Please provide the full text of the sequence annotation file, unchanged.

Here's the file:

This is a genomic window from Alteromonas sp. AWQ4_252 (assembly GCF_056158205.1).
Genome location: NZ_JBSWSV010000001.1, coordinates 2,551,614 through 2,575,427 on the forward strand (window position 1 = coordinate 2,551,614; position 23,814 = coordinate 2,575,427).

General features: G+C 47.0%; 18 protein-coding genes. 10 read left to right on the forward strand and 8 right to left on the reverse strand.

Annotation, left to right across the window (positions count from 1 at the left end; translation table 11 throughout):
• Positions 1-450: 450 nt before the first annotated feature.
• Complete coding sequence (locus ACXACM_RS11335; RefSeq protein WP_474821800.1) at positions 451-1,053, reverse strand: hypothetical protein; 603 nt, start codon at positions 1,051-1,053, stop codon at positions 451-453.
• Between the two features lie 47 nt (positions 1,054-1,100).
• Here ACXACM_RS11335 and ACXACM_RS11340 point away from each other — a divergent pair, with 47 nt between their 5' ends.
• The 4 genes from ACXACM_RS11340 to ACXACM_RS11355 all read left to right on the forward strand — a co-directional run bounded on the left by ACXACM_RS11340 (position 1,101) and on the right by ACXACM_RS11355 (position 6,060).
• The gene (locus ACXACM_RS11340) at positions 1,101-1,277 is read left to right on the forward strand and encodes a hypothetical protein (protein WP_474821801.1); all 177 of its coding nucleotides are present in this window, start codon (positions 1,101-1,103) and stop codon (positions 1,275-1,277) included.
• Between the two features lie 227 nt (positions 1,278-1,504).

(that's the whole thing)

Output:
This is a genomic window from Alteromonas sp. AWQ4_252 (assembly GCF_056158205.1).
Genome location: NZ_JBSWSV010000001.1, coordinates 2,551,614 through 2,575,427 on the forward strand (window position 1 = coordinate 2,551,614; position 23,814 = coordinate 2,575,427).

General features: G+C 47.0%; 18 protein-coding genes. 10 read left to right on the forward strand and 8 right to left on the reverse strand.

Annotation, left to right across the window (positions count from 1 at the left end; translation table 11 throughout):
• Positions 1-450: 450 nt before the first annotated feature.
• Complete coding sequence (locus ACXACM_RS11335; RefSeq protein WP_474821800.1) at positions 451-1,053, reverse strand: hypothetical protein; 603 nt, start codon at positions 1,051-1,053, stop codon at positions 451-453.
• Between the two features lie 47 nt (positions 1,054-1,100).
• Here ACXACM_RS11335 and ACXACM_RS11340 point away from each other — a divergent pair, with 47 nt between their 5' ends.
• The 4 genes from ACXACM_RS11340 to ACXACM_RS11355 all read left to right on the forward strand — a co-directional run bounded on the left by ACXACM_RS11340 (position 1,101) and on the right by ACXACM_RS11355 (position 6,060).
• The gene (locus ACXACM_RS11340) at positions 1,101-1,277 is read left to right on the forward strand and encodes a hypothetical protein (protein WP_474821801.1); all 177 of its coding nucleotides are present in this window, start codon (positions 1,101-1,103) and stop codon (positions 1,275-1,277) included.
• Between the two features lie 227 nt (positions 1,278-1,504).